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Thoreau begins Civil Disobedience by saying that he agrees with the motto, "That government is best which governs least." Indeed, he says, men will someday be able to have a government that does not govern at all. As it is, government rarely proves useful or efficient. It is often "abused and perverted" so that it no longer represents the will of the people. The Mexican-American War illustrates this phenomenon.
The American government is necessary because "the people must have some complicated machinery or other, and hear its din, to satisfy that idea of government which they have." However, the only times when government has been useful has been when it has stood aside. Thoreau says that government does not, in fact, achieve that with which we credit it: it does not keep the country free, settle the West, or educate. Rather, these achievements come from the character of the American people, and they would have been even more successful in these endeavors had government been even less involved. Thoreau also complains about restrictions on trade and commerce. However, Thoreau then says that speaking "practically and as a citizen," he is not asking for the immediate elimination of government. Rather, for the moment, he is asking for a better government.
Thoreau argues that by answering to the majority, democracies answer the desires of the strongest group, not the most virtuous or thoughtful. A government founded on this principle cannot be based on justice. Why can't there be a government where right and wrong are not decided by the majority but by conscience? Thoreau writes, "Must the citizen ever for a moment, or in the least degree, resign his conscience to the legislator? Why has every man a conscience, then? I think we should be men first, and subjects afterward." He asserts that it is more important to develop a respect for the right, rather than a respect for law, for people's obligations are to do what is right.
Too much respect for law leads people to do many unjust things, as war illustrates: Soldiers become only a shadow of their humanity; the government shapes them into machines. Soldiers have no opportunity to exercise moral sense, reduced to the existence comparable to that of a horse or dog. Yet these men are often called good citizens. Similarly, most legislators and politicians do not put moral sense first, and those few who do are persecuted as enemies.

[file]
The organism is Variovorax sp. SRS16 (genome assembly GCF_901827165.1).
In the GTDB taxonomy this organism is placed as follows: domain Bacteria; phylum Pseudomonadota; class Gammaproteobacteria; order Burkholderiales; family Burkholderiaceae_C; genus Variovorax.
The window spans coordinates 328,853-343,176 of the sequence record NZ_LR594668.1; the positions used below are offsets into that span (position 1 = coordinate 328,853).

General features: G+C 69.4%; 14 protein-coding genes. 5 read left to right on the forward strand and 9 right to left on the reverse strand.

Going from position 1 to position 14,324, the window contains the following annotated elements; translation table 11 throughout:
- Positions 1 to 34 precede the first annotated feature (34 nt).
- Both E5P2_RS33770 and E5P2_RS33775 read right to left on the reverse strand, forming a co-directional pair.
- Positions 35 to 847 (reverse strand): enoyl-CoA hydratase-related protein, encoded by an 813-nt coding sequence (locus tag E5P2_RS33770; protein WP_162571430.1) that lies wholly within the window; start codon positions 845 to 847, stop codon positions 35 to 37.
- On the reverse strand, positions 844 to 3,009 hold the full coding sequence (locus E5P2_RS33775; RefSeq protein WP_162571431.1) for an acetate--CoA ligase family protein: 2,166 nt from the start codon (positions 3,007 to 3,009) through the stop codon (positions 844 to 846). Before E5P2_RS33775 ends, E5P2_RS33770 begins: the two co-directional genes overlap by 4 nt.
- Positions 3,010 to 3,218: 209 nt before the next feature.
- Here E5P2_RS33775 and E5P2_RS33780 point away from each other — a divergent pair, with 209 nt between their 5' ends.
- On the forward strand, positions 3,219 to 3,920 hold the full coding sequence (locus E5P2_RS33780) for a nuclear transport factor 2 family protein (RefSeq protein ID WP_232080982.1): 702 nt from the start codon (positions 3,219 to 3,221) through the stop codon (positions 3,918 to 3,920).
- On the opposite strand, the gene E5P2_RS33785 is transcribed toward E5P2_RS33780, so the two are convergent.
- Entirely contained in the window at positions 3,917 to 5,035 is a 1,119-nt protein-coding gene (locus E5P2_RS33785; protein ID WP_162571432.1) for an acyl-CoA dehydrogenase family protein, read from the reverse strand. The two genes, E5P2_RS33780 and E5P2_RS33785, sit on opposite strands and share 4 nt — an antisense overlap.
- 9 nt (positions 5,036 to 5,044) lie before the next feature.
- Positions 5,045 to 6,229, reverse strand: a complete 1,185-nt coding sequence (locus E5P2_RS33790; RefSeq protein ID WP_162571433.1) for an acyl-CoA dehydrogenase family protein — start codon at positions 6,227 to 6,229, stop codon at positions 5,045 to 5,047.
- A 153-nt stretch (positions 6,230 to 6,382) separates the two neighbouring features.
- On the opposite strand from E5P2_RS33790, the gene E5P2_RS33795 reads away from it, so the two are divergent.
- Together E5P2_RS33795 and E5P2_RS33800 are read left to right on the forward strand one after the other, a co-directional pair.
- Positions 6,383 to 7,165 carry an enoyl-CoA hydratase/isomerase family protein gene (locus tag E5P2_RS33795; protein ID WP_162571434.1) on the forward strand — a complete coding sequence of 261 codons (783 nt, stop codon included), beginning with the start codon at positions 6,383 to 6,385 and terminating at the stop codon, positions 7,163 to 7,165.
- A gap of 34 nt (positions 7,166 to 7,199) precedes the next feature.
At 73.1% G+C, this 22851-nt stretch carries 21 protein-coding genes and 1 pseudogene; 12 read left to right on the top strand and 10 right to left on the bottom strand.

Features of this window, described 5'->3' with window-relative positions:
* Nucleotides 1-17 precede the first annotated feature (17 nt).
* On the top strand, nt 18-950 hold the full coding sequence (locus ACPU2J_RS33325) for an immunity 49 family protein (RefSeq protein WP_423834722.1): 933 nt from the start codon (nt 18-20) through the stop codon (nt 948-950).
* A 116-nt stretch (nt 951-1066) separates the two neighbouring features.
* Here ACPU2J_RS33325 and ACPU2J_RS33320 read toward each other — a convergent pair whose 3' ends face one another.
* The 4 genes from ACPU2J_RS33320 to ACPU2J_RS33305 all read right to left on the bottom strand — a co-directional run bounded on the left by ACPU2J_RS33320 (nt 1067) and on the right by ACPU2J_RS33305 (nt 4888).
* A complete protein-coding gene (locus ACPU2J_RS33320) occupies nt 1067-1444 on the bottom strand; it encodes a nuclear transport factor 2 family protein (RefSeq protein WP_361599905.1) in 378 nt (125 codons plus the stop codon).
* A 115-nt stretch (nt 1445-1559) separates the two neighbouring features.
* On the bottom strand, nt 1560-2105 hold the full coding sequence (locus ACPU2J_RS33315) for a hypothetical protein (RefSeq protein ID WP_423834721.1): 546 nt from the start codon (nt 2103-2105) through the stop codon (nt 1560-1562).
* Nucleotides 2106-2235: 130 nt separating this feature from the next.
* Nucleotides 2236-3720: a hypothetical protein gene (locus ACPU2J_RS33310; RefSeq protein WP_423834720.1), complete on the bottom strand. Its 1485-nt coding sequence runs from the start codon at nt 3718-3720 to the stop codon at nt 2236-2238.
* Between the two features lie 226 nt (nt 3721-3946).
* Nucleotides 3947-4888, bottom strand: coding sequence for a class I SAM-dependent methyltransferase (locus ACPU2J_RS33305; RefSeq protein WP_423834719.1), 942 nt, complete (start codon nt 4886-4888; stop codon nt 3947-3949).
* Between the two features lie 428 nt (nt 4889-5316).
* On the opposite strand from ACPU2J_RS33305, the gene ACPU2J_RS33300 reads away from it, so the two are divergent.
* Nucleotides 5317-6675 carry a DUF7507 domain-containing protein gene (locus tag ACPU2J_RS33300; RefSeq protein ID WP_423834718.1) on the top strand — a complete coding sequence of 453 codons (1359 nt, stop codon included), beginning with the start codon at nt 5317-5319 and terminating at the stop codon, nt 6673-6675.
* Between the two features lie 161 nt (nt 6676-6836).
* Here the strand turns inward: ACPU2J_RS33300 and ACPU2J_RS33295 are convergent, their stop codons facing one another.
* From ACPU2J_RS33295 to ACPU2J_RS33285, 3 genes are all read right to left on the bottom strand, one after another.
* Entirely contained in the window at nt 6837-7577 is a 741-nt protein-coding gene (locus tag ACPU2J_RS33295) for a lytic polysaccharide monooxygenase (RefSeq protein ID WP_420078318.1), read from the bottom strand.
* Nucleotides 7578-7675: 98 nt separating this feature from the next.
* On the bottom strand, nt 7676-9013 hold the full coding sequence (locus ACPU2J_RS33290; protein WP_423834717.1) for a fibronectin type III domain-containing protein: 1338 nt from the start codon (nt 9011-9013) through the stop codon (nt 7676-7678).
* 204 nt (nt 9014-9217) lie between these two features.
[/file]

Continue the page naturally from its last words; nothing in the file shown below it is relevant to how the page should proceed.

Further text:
The question then becomes how to behave toward the American government. Thoreau's answer is to avoid associating with it altogether. He declares, "I cannot for an instant recognize that political organization as my government which is the slave's government also." Thoreau says that while everyone recognizes the right to revolution when faced with an intolerably tyrannical or inefficient government, most people say that such a revolution would not be warranted under current conditions. However, Thoreau argues that we have not only the right, but indeed the duty, to rebel. The enslavement of one sixth of the population and the invasion of Mexico represent tremendous injustices that we must not allow to continue.
Thoreau criticizes the attitude that civil obligation should be maintained for the sake of expediency and that government should be obeyed simply to preserve the services we enjoy. Expediency does not take precedence over justice; people must do what justice requires regardless of cost--indeed, even if the cost is one's own life. Thus, Thoreau writes, "If I have unjustly wrested a plank from a drowning man, I must restore it to him though I drown myself." The people of the United States must stop slavery and the war with Mexico, even if it costs them their existence as a people.
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